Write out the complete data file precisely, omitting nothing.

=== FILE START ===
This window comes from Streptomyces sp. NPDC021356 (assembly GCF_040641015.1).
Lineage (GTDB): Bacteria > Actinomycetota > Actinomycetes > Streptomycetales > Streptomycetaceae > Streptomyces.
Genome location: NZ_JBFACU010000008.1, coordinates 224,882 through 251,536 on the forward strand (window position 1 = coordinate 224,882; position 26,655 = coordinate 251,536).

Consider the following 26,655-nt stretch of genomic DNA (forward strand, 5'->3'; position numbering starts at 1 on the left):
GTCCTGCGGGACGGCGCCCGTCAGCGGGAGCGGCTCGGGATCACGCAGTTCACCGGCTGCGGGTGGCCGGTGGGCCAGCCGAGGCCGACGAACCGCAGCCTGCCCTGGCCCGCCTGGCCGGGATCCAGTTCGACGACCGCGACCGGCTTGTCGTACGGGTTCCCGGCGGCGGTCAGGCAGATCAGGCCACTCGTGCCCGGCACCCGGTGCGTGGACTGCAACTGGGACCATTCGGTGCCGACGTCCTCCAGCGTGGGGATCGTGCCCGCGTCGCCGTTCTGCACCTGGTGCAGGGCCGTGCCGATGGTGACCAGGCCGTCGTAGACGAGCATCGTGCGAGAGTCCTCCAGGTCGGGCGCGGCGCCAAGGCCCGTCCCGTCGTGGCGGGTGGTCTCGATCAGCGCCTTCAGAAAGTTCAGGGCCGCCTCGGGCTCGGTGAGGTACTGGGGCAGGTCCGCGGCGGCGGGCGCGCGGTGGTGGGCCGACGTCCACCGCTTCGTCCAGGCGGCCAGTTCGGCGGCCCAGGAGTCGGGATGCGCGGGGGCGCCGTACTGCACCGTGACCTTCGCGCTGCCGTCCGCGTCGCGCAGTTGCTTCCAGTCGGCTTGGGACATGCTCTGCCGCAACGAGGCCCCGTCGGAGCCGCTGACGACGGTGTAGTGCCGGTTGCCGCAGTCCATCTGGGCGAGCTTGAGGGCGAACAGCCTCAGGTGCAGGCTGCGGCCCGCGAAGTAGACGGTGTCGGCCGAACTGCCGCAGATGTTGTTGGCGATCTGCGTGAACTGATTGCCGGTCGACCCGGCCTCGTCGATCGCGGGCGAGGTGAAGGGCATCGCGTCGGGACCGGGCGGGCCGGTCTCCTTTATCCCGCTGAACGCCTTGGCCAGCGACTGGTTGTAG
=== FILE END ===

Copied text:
This window comes from Streptomyces sp. NPDC021356 (assembly GCF_040641015.1).
Lineage (GTDB): Bacteria > Actinomycetota > Actinomycetes > Streptomycetales > Streptomycetaceae > Streptomyces.
Genome location: NZ_JBFACU010000008.1, coordinates 224,882 through 251,536 on the forward strand (window position 1 = coordinate 224,882; position 26,655 = coordinate 251,536).

Consider the following 26,655-nt stretch of genomic DNA (forward strand, 5'->3'; position numbering starts at 1 on the left):
GTCCTGCGGGACGGCGCCCGTCAGCGGGAGCGGCTCGGGATCACGCAGTTCACCGGCTGCGGGTGGCCGGTGGGCCAGCCGAGGCCGACGAACCGCAGCCTGCCCTGGCCCGCCTGGCCGGGATCCAGTTCGACGACCGCGACCGGCTTGTCGTACGGGTTCCCGGCGGCGGTCAGGCAGATCAGGCCACTCGTGCCCGGCACCCGGTGCGTGGACTGCAACTGGGACCATTCGGTGCCGACGTCCTCCAGCGTGGGGATCGTGCCCGCGTCGCCGTTCTGCACCTGGTGCAGGGCCGTGCCGATGGTGACCAGGCCGTCGTAGACGAGCATCGTGCGAGAGTCCTCCAGGTCGGGCGCGGCGCCAAGGCCCGTCCCGTCGTGGCGGGTGGTCTCGATCAGCGCCTTCAGAAAGTTCAGGGCCGCCTCGGGCTCGGTGAGGTACTGGGGCAGGTCCGCGGCGGCGGGCGCGCGGTGGTGGGCCGACGTCCACCGCTTCGTCCAGGCGGCCAGTTCGGCGGCCCAGGAGTCGGGATGCGCGGGGGCGCCGTACTGCACCGTGACCTTCGCGCTGCCGTCCGCGTCGCGCAGTTGCTTCCAGTCGGCTTGGGACATGCTCTGCCGCAACGAGGCCCCGTCGGAGCCGCTGACGACGGTGTAGTGCCGGTTGCCGCAGTCCATCTGGGCGAGCTTGAGGGCGAACAGCCTCAGGTGCAGGCTGCGGCCCGCGAAGTAGACGGTGTCGGCCGAACTGCCGCAGATGTTGTTGGCGATCTGCGTGAACTGATTGCCGGTCGACCCGGCCTCGTCGATCGCGGGCGAGGTGAAGGGCATCGCGTCGGGACCGGGCGGGCCGGTCTCCTTTATCCCGCTGAACGCCTTGGCCAGCGACTGGTTGTAG